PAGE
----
I have been reading this article for outlier detection and the method proposed works really well when applied over my data set. However, it would be great if i could run outlier check for new data points without recomputing median and MAD every time due to resource constraints.

Would it be theoretically justifiable to use pre-computed value of MAD and median to detect if an unseen point is an outlier while periodically updating these values ?

  • $\begingroup$ Sure. That said their are many algorithm to update the median/mad (instead of recomputed them from scratch) each time a new datum is added. Updating a mad/median has O(1) complexity, so they come essentially for free marginal cost. $\endgroup$
    – user603
    Aug 7, 2018 at 20:13
  • $\begingroup$ Hm i am unaware of such algorithm, the best i could find has O(logN). Perhaps you could show how to do this ? Basically i need a rolling median behavior where oldest points are deleted first. $\endgroup$
    – John
    Aug 8, 2018 at 7:49
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    $\begingroup$ ah, sorry, I got confused. You are correct the complexity of updating the median is O(logN) and not O(1). So if O(logN) is too high a cost, sure, not updating the median is the next cheapest thing. $\endgroup$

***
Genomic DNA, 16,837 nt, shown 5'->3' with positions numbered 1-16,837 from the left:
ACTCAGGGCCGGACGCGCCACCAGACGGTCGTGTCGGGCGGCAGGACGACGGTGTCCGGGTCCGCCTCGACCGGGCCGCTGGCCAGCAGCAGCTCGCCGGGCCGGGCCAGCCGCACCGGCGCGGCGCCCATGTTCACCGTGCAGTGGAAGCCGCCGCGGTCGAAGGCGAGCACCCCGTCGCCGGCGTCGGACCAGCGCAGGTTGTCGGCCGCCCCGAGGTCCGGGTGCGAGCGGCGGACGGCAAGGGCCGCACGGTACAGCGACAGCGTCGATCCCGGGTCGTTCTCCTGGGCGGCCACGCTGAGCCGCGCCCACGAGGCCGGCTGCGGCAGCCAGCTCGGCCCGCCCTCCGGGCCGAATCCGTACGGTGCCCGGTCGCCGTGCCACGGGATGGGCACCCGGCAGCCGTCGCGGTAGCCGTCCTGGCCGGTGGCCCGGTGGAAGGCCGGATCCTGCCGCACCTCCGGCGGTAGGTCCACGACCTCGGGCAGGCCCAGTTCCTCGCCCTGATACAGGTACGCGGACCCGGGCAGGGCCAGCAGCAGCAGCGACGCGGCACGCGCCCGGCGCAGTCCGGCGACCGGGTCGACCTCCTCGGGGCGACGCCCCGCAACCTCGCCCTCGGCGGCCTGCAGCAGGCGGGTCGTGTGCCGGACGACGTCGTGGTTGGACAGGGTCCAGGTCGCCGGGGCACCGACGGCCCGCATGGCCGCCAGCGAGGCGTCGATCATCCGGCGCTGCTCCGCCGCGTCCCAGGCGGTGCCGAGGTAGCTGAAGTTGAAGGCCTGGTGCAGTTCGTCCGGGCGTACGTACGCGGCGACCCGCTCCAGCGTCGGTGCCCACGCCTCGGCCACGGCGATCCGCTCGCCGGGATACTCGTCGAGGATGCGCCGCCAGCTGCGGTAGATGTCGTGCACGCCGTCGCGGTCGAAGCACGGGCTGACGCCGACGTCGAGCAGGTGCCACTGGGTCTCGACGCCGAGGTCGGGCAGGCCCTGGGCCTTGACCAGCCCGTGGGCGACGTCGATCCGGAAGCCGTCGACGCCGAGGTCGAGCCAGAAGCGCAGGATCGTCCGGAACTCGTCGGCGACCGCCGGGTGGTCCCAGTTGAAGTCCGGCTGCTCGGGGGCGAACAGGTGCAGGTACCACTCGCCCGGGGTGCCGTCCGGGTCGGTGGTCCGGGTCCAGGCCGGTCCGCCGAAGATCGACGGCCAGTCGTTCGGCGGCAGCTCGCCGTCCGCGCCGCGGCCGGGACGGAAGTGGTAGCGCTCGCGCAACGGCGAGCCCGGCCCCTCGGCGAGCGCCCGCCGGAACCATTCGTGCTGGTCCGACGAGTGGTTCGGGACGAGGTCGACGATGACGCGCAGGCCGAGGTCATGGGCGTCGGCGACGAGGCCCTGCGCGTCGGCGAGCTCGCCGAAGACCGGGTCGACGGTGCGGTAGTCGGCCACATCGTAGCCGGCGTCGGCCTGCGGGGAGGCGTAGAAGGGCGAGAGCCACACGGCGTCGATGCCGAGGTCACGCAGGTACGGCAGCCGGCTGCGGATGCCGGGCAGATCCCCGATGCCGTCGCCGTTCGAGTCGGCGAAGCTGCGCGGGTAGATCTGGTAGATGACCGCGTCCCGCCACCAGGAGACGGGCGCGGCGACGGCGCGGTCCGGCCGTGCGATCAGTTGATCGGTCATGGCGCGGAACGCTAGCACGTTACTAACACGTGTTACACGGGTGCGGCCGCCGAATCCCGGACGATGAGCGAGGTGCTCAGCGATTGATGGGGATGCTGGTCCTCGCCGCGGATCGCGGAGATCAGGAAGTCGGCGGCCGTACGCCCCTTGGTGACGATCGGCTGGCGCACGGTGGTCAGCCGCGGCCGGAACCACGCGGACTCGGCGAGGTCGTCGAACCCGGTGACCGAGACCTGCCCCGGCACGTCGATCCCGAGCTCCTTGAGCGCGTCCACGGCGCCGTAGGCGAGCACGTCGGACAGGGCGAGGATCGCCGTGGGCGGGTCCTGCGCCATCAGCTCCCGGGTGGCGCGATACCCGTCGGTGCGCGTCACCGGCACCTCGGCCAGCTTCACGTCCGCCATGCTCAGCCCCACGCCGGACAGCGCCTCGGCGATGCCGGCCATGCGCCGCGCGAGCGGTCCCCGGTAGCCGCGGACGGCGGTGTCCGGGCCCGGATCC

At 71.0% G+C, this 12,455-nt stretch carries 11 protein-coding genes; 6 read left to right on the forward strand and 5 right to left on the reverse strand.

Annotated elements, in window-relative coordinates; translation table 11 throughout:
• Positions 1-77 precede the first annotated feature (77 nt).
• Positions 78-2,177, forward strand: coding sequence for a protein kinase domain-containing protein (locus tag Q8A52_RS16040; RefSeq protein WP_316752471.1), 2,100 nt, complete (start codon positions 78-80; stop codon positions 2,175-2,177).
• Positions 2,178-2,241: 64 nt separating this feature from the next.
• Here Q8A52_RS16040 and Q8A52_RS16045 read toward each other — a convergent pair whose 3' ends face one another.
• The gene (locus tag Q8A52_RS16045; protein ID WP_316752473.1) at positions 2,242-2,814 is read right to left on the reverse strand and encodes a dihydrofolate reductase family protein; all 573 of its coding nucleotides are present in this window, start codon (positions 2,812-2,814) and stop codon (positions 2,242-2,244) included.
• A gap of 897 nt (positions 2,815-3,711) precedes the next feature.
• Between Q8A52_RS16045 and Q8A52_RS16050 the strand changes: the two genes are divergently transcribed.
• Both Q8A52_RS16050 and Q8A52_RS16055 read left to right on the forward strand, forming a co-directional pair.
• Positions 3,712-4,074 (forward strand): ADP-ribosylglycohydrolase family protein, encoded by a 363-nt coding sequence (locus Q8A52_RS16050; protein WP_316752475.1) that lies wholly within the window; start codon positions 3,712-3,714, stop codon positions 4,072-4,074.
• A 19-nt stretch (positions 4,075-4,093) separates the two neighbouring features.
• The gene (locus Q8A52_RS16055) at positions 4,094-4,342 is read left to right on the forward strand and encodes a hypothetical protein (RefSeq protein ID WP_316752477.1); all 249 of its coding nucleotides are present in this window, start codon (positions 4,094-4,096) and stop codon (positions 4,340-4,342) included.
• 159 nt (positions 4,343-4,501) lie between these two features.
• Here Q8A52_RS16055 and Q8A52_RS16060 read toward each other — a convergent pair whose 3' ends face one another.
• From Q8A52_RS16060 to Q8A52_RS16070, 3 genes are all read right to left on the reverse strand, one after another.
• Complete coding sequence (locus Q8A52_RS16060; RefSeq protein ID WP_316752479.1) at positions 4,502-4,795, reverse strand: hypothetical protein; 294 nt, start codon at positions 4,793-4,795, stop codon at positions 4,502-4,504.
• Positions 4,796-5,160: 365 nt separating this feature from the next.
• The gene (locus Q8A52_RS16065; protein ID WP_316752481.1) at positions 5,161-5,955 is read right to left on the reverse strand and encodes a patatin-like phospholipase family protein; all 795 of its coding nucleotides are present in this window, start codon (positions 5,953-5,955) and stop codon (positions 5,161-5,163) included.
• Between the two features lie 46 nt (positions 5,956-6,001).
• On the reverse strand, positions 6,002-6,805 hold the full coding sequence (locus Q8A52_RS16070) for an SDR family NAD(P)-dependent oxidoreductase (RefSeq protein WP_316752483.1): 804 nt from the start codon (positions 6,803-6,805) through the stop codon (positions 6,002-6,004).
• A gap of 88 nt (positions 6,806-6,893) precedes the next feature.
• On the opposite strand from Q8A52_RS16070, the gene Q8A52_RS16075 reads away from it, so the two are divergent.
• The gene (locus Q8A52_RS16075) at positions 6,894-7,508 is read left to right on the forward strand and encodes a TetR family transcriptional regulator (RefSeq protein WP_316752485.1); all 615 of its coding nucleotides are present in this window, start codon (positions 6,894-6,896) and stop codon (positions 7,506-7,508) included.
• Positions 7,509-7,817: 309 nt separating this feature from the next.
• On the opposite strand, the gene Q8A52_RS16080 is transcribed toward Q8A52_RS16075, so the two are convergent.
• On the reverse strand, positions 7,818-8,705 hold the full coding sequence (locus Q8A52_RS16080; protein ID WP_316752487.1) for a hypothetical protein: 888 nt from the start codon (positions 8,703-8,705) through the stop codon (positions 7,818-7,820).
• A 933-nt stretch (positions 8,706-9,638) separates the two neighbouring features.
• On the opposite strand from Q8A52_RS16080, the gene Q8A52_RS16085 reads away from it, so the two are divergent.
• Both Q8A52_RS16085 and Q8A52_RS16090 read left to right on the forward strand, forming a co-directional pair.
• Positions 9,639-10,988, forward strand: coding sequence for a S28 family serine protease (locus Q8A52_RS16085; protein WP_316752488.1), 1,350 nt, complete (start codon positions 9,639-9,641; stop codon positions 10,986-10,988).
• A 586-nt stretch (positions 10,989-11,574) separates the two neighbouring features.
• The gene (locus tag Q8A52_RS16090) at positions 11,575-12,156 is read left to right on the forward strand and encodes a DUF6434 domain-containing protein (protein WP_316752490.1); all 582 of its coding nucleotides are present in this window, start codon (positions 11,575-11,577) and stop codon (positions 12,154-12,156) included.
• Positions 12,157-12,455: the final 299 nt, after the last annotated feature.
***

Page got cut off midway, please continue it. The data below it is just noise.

– user603
    Aug 8, 2018 at 9:39
  • $\begingroup$ you could write an answer with a simple yes, i would accept it. I wasn't sure if it is ok to do this. $\endgroup$
    – John
    Aug 8, 2018 at 10:03
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    $\begingroup$ I am not sure it is the best solution tho. What I would do is I would sample a random set of $M$ observations from the past and use that to compute a running median at cost $O(\log M)$. I would chose $M$ such that I could afford $O(\log M)$. In this way I would get two pairs of mads/medians: one from the fixed set of observations you already use and a second one from the running ones (based on $M$ observations). The final outlyingness of an incoming datum $y$ would be the maximum outlyingness of $y$ wrt to both sets pairs of mad/medians. $\endgroup$
    – user603
    Aug 8, 2018 at 10:10


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